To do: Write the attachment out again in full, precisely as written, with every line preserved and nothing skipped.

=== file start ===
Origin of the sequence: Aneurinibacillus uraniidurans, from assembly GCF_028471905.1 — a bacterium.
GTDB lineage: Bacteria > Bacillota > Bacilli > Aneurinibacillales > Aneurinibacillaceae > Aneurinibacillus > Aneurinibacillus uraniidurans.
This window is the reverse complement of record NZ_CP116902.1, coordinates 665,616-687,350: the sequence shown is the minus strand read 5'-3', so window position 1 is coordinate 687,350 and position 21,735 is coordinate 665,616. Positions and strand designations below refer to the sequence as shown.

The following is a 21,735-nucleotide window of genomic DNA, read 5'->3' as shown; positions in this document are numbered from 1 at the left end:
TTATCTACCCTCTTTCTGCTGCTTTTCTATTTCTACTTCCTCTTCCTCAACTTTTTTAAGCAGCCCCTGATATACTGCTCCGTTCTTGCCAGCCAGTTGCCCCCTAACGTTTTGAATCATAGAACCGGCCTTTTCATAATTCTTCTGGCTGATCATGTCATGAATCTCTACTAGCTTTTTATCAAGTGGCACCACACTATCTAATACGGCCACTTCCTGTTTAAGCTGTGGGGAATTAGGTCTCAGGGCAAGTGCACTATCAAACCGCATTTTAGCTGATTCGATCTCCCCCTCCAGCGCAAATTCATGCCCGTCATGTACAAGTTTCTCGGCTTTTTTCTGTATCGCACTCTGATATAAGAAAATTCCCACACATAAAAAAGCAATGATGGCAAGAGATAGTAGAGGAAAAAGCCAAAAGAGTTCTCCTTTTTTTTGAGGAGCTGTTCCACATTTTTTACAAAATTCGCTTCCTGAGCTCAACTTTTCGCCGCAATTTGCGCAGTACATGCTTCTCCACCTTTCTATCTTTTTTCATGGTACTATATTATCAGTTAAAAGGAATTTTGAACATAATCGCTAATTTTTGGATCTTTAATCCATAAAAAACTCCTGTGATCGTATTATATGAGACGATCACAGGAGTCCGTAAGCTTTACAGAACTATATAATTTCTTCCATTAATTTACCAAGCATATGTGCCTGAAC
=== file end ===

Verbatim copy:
Origin of the sequence: Aneurinibacillus uraniidurans, from assembly GCF_028471905.1 — a bacterium.
GTDB lineage: Bacteria > Bacillota > Bacilli > Aneurinibacillales > Aneurinibacillaceae > Aneurinibacillus > Aneurinibacillus uraniidurans.
This window is the reverse complement of record NZ_CP116902.1, coordinates 665,616-687,350: the sequence shown is the minus strand read 5'-3', so window position 1 is coordinate 687,350 and position 21,735 is coordinate 665,616. Positions and strand designations below refer to the sequence as shown.

The following is a 21,735-nucleotide window of genomic DNA, read 5'->3' as shown; positions in this document are numbered from 1 at the left end:
TTATCTACCCTCTTTCTGCTGCTTTTCTATTTCTACTTCCTCTTCCTCAACTTTTTTAAGCAGCCCCTGATATACTGCTCCGTTCTTGCCAGCCAGTTGCCCCCTAACGTTTTGAATCATAGAACCGGCCTTTTCATAATTCTTCTGGCTGATCATGTCATGAATCTCTACTAGCTTTTTATCAAGTGGCACCACACTATCTAATACGGCCACTTCCTGTTTAAGCTGTGGGGAATTAGGTCTCAGGGCAAGTGCACTATCAAACCGCATTTTAGCTGATTCGATCTCCCCCTCCAGCGCAAATTCATGCCCGTCATGTACAAGTTTCTCGGCTTTTTTCTGTATCGCACTCTGATATAAGAAAATTCCCACACATAAAAAAGCAATGATGGCAAGAGATAGTAGAGGAAAAAGCCAAAAGAGTTCTCCTTTTTTTTGAGGAGCTGTTCCACATTTTTTACAAAATTCGCTTCCTGAGCTCAACTTTTCGCCGCAATTTGCGCAGTACATGCTTCTCCACCTTTCTATCTTTTTTCATGGTACTATATTATCAGTTAAAAGGAATTTTGAACATAATCGCTAATTTTTGGATCTTTAATCCATAAAAAACTCCTGTGATCGTATTATATGAGACGATCACAGGAGTCCGTAAGCTTTACAGAACTATATAATTTCTTCCATTAATTTACCAAGCATATGTGCCTGAAC